Persistent atrial fibrillation treatment with robotic navigation and contact force sensing shows promising results


An international multicentre registry evaluating the role of remote robotic navigation and contact force sensing in persistent atrial fibrillation (AF) treatment has found that, at one year, a higher proportion of patients treated with this modality were free from AF recurrences with a single procedure as compared with both manual/contact force sensing and robotic/no contact force sensing procedures.

The study also found that the combination of contact force sensing with robotic navigation procedures is associated with lower fluoroscopy times compared with manual ablation.

Results of the registry authored by Waqas Ullah (Cardiology Research Department, St Bartholomew’s Hospital, Barts Health NHS Trust, London, UK) and others were published recently in the journal Pacing and Clinical Electrophysiology.

For the registry, Ullah et al included data from prospective registries from three groups based in six centres in the United Kingdom and South Africa. In total, 100 consecutive patients who underwent their first catheter ablation for persistent atrial fibrillation by February 2013 were analysed. Fifty patients underwent manual/contact force sensing ablation with the ThermoCool SmartTouch catheter (Biosense Webster) and 50 patients had contact force sensing ablation with the same device plus remote robotic navigation using the Sensei Robotic Catheter System (Hansen Medical). The authors note that historical control non-contact force sensing ablation patients were matched by propensity score, giving a total 200 patient cohort.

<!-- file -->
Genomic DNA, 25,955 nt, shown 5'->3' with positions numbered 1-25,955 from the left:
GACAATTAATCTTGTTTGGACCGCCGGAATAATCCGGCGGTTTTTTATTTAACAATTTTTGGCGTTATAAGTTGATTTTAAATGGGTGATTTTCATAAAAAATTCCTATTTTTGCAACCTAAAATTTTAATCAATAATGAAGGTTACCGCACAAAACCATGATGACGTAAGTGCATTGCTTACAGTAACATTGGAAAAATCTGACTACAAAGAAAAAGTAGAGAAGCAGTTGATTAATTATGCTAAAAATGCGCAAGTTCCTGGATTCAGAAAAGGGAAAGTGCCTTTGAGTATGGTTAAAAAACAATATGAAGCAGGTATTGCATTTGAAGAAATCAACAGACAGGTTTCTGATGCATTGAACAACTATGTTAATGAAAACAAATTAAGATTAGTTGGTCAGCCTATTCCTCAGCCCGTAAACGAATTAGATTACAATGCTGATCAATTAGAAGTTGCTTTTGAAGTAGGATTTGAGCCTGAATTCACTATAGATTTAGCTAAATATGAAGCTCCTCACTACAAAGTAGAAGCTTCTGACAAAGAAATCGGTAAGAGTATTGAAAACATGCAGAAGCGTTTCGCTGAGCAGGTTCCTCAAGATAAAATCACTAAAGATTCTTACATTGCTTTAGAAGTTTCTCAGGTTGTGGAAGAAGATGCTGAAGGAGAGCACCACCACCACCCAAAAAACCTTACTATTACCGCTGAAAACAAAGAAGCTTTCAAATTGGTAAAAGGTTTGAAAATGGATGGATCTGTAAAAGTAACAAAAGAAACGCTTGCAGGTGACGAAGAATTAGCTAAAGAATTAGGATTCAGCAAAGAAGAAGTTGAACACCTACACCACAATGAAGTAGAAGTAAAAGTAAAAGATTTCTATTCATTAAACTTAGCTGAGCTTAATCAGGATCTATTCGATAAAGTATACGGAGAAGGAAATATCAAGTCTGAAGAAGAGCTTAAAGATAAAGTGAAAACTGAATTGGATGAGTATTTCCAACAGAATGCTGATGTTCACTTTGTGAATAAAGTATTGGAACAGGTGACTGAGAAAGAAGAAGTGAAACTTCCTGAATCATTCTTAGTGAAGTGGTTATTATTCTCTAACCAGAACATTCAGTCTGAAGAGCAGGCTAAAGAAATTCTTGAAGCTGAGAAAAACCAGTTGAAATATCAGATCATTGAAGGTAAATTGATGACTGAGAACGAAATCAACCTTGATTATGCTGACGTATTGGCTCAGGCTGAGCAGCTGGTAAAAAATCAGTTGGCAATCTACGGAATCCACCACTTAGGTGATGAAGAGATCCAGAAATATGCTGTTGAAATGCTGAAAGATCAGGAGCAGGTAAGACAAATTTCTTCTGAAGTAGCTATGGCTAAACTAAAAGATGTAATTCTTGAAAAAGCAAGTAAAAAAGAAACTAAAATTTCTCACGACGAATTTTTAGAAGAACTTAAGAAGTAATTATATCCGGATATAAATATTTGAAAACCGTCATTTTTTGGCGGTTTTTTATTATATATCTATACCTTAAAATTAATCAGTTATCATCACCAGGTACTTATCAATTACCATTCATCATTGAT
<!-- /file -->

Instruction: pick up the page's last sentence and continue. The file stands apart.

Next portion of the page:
Ullah et al report that remote robotic navigation in combination with contact force sensing was associated with improved single procedure success at one year follow-up (64% vs 36%, p=0.01) and shorter fluoroscopy times (41% reduction, p<0.0005) than manual contact force sensing ablation without any difference in procedure times. They also report that compared with non-contact force sensing historical controls, patients treated using contact force sensing catheters had higher success rates for remote robotic navigation (64% vs 36%, p=0.01) but not manual ablation (36% vs 38%, p=1).
The authors also report that there were no significant differences between groups in terms of complications.

Ullah et al conclude that “these findings, if confirmed in randomised trials, suggest that contact force sensing and remote robotic navigation may represent a synergistic combination of technologies for persistent atrial fibrillation ablation.”

In an accompanying editorial, Jesus Almendral (Electrophysiology Laboratory and Arrhythmia Unit, Grupo HM Hospitales, University CEU-San Pablo, Madrid, Spain) considers that two of the most important developments in recent years in relation to radiofrequency ablation of atrial fibrillation are robotic catheter navigation and contact force measurement. He writes: “Theoretically speaking, the association of the stability provided by a robotically driven catheter and the assurance of good contact force provided by catheters that measure contact force is probably the best combination to ensure the physical conditions that can produce and adequate lesion […] In this context, the study by Ullah et al, in this issue of the Journal, could be particularly relevant.”

Almendral also raises questions on the results of this study regarding the superiority of robotic navigation with catheters with contact force sensing over other forms of point-by-point radiofrequency ablation for atrial fibrillation patients. He says that this is not a randomised study, there is also no information about operators experience and that it might be the case that more experienced operators were more familiar with the robotic system and their patients were more often assigned to the robotic arm, therefore resulting in better results. He also notes that there is not certainty as to what extent these results could apply to paroxysmal atrial fibrillation. However, he acknowledges that “Ullah et al should be congratulated for having detected a technological combination that could be clinically superior to what is the present time the most frequently used technology for catheter ablation of atrial fibrillation and also for being able to show clinical results that suggest a substantial benefit for the patients.”